We blog using Jekyll at MapBox, which means that all of our blog posts are written in code. Sometimes we make mistakes though, and missing or invalid metadata can cause layout quirks or unexpected errors. To catch these problems earlier, we decided to treat our blog like we do our code — automated unit tests now run after every commit.
Jekyll is a static site generator. We keep all content in simple text files and Jekyll reads each file and transforms it into HTML. We use Jekyll for all static content on our site — the blog, developer docs, help pages and much more.
Each bit of content, like a blog post or a help document, is a file composed of two parts: metadata stored in YAML, and content written in Markdown.
Here’s what the YAML part of this blog post looks like:
If we forget the author tag, the blog layout breaks. If we write invalid YAML, the blog won’t rebuild and the post will stay in limbo.
Content testing prevents these failures ahead of time. Every blog post is submitted as a pull request on GitHub, and with pull request testing hooked up to Travis CI, every change is run through a test suite that gives the green light.
If there’s a problem, we know immediately.
Travis-CI supports plenty of languages for test suites, and we ended up writing ours in Node.js. Since Jekyll is a Ruby project, Travis installs Jekyll for the compilation and Node for the test runner. We use mocha and assert for our content tests.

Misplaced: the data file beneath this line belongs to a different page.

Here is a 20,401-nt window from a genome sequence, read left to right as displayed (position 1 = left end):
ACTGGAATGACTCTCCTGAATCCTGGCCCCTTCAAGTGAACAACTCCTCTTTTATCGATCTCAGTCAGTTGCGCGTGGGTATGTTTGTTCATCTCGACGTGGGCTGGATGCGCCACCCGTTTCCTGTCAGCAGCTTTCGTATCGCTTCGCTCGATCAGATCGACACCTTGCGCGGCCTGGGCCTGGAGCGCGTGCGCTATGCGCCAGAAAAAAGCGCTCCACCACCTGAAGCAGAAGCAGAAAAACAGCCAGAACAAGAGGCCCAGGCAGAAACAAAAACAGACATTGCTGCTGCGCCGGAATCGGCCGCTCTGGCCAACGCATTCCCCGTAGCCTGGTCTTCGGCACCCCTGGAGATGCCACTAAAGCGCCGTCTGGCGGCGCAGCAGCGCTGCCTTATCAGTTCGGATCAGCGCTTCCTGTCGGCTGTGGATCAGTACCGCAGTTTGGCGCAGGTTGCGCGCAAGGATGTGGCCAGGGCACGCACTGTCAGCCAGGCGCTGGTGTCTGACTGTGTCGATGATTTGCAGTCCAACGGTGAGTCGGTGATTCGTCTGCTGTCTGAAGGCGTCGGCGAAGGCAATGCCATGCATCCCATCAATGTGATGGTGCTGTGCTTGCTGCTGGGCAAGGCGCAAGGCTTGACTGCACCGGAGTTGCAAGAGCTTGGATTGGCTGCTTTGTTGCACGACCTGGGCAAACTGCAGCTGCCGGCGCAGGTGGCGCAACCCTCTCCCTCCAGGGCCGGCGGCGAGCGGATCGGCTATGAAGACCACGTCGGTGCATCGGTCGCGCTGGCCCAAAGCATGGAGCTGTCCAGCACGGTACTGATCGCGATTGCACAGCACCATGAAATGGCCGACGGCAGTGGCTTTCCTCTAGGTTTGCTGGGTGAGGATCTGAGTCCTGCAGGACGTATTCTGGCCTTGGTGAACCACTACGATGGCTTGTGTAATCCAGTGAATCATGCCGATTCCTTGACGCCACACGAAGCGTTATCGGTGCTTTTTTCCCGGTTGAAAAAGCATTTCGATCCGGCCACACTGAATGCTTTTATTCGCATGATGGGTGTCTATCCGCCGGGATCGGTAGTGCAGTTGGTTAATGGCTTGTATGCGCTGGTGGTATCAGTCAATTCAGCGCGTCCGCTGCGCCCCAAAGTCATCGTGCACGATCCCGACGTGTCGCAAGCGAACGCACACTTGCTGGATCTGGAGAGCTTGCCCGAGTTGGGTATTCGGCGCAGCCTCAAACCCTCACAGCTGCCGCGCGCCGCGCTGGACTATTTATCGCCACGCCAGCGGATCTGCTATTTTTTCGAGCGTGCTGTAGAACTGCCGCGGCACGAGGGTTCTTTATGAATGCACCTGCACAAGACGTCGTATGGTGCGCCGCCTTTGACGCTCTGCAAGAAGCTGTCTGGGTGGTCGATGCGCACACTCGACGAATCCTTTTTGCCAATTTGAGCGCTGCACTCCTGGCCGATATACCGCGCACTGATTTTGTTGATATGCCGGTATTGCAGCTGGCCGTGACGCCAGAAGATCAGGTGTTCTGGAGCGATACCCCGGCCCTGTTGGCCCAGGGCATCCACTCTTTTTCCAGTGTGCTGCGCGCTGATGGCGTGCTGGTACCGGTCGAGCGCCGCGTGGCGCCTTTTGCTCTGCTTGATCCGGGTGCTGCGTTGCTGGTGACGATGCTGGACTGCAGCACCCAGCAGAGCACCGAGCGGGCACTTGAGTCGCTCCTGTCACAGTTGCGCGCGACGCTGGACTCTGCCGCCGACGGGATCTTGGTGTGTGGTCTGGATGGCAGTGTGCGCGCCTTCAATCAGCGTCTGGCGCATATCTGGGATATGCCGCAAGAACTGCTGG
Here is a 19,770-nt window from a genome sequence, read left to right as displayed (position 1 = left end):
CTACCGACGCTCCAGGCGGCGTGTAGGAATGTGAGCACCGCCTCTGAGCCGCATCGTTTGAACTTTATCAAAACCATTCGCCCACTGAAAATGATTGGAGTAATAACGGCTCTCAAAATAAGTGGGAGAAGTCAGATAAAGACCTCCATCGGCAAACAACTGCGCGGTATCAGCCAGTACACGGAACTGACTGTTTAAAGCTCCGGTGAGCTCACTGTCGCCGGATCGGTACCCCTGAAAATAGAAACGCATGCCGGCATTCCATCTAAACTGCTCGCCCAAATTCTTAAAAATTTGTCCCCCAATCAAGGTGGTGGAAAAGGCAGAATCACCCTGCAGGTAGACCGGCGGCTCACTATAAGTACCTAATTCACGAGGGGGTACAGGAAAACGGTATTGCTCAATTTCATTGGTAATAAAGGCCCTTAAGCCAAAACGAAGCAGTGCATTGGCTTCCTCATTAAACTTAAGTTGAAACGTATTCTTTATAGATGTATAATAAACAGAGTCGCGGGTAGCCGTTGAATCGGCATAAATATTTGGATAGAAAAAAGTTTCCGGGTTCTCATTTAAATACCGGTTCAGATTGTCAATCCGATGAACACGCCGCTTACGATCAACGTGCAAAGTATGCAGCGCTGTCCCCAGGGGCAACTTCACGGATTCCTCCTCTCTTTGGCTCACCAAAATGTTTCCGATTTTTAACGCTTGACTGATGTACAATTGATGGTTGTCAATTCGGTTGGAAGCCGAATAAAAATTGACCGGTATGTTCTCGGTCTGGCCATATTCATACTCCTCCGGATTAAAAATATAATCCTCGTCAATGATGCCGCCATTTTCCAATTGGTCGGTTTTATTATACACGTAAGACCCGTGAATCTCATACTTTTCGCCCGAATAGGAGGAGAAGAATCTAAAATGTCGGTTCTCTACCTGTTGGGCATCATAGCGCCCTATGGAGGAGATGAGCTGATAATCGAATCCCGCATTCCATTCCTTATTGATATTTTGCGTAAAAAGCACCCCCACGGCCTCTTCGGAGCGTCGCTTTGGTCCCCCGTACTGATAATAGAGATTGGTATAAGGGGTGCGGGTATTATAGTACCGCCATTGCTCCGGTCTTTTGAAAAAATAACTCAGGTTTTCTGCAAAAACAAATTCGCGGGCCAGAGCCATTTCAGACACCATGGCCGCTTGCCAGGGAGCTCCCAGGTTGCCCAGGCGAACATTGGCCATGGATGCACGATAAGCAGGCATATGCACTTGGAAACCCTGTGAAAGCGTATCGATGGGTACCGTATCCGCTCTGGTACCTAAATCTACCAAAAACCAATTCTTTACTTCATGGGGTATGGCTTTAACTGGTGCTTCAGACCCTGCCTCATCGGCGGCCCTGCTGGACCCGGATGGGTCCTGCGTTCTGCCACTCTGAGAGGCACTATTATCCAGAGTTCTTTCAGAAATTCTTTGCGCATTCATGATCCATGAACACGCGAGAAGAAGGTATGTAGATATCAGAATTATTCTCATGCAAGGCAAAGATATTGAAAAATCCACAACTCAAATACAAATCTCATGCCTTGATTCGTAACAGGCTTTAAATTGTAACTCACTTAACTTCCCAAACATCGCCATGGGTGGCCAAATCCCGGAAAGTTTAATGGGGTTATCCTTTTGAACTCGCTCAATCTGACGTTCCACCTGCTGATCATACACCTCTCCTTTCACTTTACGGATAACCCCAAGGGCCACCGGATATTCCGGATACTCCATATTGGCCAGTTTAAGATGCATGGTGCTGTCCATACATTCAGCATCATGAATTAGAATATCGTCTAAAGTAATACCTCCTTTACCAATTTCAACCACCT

Here’s our .travis.yml file:
One important consideration is that all tests must be created (but not necessarily run) synchronously in Mocha, which necessitates using the synchronous variants of some Node functions to build tests dynamically. While writing some of the more complex tests, we found that it was more efficient to load all posts using fs.readFileSync before any tests were run, rather than loading each post asynchronously during its corresponding test. This approach allows for testing one-to-many relationships between posts (such as unique permalinks) while minimizing the time spent loading files from disk.
We first construct a posts object and create a test for each post.
The metadata parsing is wrapped in a try/catch statement because js-yaml throws an error when parsing invalid YAML.
We also check the integration between different posts and confirm that the author of each blog post matches the title of a post in _posts/team/.
We’ve saved ourselves a lot of frustration by automating this little part of our publishing workflow. The integration between Travis CI and GitHub lets everyone on our team, not just developers, benefit from tests and push new posts with confidence.